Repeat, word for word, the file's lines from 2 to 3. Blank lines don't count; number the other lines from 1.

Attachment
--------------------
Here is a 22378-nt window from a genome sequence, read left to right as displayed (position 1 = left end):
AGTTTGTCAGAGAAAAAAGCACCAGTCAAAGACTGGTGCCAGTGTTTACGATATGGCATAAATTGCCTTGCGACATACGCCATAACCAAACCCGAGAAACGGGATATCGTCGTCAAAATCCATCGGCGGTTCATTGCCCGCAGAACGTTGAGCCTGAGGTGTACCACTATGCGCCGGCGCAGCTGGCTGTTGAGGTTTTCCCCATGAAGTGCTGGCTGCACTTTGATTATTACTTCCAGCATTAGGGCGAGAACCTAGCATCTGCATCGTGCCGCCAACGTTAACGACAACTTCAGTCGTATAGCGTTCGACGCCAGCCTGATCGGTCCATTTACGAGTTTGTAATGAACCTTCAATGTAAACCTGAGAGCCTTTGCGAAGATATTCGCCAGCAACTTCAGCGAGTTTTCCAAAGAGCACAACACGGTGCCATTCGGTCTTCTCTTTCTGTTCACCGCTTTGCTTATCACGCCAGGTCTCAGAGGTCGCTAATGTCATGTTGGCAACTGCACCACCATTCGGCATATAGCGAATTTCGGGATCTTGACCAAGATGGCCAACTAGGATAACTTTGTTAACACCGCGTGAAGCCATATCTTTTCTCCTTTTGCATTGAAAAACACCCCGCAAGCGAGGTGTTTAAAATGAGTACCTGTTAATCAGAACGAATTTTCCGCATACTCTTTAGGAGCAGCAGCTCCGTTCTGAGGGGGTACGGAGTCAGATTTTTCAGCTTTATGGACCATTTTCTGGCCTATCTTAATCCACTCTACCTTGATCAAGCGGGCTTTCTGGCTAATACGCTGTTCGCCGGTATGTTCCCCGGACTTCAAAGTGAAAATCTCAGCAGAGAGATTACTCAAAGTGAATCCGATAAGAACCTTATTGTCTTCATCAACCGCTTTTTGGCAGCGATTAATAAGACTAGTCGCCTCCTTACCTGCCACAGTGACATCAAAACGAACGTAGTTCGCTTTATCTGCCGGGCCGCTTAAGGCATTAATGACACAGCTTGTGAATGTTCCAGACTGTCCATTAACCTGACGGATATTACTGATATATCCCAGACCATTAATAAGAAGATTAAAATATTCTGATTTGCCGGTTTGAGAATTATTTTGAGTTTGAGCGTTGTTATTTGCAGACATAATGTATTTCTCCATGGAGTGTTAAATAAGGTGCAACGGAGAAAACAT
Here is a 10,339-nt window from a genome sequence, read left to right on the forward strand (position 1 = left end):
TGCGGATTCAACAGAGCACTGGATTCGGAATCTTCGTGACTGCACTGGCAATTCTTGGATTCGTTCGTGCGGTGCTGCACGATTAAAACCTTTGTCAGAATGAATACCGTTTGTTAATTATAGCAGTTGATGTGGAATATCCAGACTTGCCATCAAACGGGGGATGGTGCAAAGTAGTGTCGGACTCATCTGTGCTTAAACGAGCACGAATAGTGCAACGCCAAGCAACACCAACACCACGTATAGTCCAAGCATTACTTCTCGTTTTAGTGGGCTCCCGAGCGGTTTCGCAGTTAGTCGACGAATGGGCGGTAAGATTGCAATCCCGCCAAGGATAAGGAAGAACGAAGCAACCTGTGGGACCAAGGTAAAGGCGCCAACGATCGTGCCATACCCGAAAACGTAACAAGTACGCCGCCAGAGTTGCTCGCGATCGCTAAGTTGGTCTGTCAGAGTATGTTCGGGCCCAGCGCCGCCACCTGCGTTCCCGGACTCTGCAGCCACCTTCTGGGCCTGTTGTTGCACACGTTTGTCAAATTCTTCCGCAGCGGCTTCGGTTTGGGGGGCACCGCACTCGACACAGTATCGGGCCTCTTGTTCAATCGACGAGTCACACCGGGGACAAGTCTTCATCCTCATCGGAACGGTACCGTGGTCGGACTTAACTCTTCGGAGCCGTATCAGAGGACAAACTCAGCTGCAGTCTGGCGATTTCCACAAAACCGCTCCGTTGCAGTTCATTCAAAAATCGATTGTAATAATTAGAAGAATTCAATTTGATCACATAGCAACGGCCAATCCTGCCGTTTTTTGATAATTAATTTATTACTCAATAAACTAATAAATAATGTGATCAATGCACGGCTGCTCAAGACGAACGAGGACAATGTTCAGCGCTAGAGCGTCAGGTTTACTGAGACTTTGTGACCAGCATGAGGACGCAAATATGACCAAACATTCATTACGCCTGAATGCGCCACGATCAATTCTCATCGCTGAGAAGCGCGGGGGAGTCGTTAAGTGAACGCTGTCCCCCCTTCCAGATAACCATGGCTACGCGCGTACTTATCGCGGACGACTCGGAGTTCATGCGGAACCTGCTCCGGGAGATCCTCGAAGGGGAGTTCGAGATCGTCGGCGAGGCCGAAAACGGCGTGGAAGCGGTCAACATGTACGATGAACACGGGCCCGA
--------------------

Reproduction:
AGTTTGTCAGAGAAAAAAGCACCAGTCAAAGACTGGTGCCAGTGTTTACGATATGGCATAAATTGCCTTGCGACATACGCCATAACCAAACCCGAGAAACGGGATATCGTCGTCAAAATCCATCGGCGGTTCATTGCCCGCAGAACGTTGAGCCTGAGGTGTACCACTATGCGCCGGCGCAGCTGGCTGTTGAGGTTTTCCCCATGAAGTGCTGGCTGCACTTTGATTATTACTTCCAGCATTAGGGCGAGAACCTAGCATCTGCATCGTGCCGCCAACGTTAACGACAACTTCAGTCGTATAGCGTTCGACGCCAGCCTGATCGGTCCATTTACGAGTTTGTAATGAACCTTCAATGTAAACCTGAGAGCCTTTGCGAAGATATTCGCCAGCAACTTCAGCGAGTTTTCCAAAGAGCACAACACGGTGCCATTCGGTCTTCTCTTTCTGTTCACCGCTTTGCTTATCACGCCAGGTCTCAGAGGTCGCTAATGTCATGTTGGCAACTGCACCACCATTCGGCATATAGCGAATTTCGGGATCTTGACCAAGATGGCCAACTAGGATAACTTTGTTAACACCGCGTGAAGCCATATCTTTTCTCCTTTTGCATTGAAAAACACCCCGCAAGCGAGGTGTTTAAAATGAGTACCTGTTAATCAGAACGAATTTTCCGCATACTCTTTAGGAGCAGCAGCTCCGTTCTGAGGGGGTACGGAGTCAGATTTTTCAGCTTTATGGACCATTTTCTGGCCTATCTTAATCCACTCTACCTTGATCAAGCGGGCTTTCTGGCTAATACGCTGTTCGCCGGTATGTTCCCCGGACTTCAAAGTGAAAATCTCAGCAGAGAGATTACTCAAAGTGAATCCGATAAGAACCTTATTGTCTTCATCAACCGCTTTTTGGCAGCGATTAATAAGACTAGTCGCCTCCTTACCTGCCACAGTGACATCAAAACGAACGTAGTTCGCTTTATCTGCCGGGCCGCTTAAGGCATTAATGACACAGCTTGTGAATGTTCCAGACTGTCCATTAACCTGACGGATATTACTGATATATCCCAGACCATTAATAAGAAGATTAAAATATTCTGATTTGCCGGTTTGAGAATTATTTTGAGTTTGAGCGTTGTTATTTGCAGACATAATGTATTTCTCCATGGAGTGTTAAATAAGGTGCAACGGAGAAAACAT
Here is a 10,339-nt window from a genome sequence, read left to right on the forward strand (position 1 = left end):